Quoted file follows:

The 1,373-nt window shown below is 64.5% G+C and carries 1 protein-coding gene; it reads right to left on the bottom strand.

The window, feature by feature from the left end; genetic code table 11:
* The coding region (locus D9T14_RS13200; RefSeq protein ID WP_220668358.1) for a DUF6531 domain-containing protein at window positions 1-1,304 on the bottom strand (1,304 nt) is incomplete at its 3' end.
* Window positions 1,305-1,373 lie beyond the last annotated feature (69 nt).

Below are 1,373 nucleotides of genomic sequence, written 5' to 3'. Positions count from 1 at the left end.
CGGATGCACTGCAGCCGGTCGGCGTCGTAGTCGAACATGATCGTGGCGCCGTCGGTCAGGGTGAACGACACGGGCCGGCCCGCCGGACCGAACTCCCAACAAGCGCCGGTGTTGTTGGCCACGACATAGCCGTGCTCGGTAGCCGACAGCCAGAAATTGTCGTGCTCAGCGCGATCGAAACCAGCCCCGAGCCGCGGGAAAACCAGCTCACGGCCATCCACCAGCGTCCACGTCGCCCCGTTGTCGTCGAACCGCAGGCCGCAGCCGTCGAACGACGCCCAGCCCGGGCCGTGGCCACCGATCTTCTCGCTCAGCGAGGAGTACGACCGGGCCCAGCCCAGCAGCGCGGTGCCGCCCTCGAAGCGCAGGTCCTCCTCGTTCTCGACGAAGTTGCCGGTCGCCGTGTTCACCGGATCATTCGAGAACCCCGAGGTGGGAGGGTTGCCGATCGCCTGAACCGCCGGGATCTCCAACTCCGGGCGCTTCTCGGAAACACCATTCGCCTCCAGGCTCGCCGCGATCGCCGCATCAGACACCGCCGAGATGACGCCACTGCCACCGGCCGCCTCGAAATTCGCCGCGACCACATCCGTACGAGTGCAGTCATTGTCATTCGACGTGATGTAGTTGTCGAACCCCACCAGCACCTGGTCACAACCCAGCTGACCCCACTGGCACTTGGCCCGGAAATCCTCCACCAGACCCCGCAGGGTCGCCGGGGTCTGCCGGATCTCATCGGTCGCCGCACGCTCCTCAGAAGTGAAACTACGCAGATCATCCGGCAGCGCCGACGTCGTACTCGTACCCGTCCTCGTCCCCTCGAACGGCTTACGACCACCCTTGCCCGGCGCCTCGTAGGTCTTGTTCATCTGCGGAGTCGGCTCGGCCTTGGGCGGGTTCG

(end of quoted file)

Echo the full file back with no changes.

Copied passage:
The 1,373-nt window shown below is 64.5% G+C and carries 1 protein-coding gene; it reads right to left on the bottom strand.

The window, feature by feature from the left end; genetic code table 11:
* The coding region (locus D9T14_RS13200; RefSeq protein ID WP_220668358.1) for a DUF6531 domain-containing protein at window positions 1-1,304 on the bottom strand (1,304 nt) is incomplete at its 3' end.
* Window positions 1,305-1,373 lie beyond the last annotated feature (69 nt).

Below are 1,373 nucleotides of genomic sequence, written 5' to 3'. Positions count from 1 at the left end.
CGGATGCACTGCAGCCGGTCGGCGTCGTAGTCGAACATGATCGTGGCGCCGTCGGTCAGGGTGAACGACACGGGCCGGCCCGCCGGACCGAACTCCCAACAAGCGCCGGTGTTGTTGGCCACGACATAGCCGTGCTCGGTAGCCGACAGCCAGAAATTGTCGTGCTCAGCGCGATCGAAACCAGCCCCGAGCCGCGGGAAAACCAGCTCACGGCCATCCACCAGCGTCCACGTCGCCCCGTTGTCGTCGAACCGCAGGCCGCAGCCGTCGAACGACGCCCAGCCCGGGCCGTGGCCACCGATCTTCTCGCTCAGCGAGGAGTACGACCGGGCCCAGCCCAGCAGCGCGGTGCCGCCCTCGAAGCGCAGGTCCTCCTCGTTCTCGACGAAGTTGCCGGTCGCCGTGTTCACCGGATCATTCGAGAACCCCGAGGTGGGAGGGTTGCCGATCGCCTGAACCGCCGGGATCTCCAACTCCGGGCGCTTCTCGGAAACACCATTCGCCTCCAGGCTCGCCGCGATCGCCGCATCAGACACCGCCGAGATGACGCCACTGCCACCGGCCGCCTCGAAATTCGCCGCGACCACATCCGTACGAGTGCAGTCATTGTCATTCGACGTGATGTAGTTGTCGAACCCCACCAGCACCTGGTCACAACCCAGCTGACCCCACTGGCACTTGGCCCGGAAATCCTCCACCAGACCCCGCAGGGTCGCCGGGGTCTGCCGGATCTCATCGGTCGCCGCACGCTCCTCAGAAGTGAAACTACGCAGATCATCCGGCAGCGCCGACGTCGTACTCGTACCCGTCCTCGTCCCCTCGAACGGCTTACGACCACCCTTGCCCGGCGCCTCGTAGGTCTTGTTCATCTGCGGAGTCGGCTCGGCCTTGGGCGGGTTCG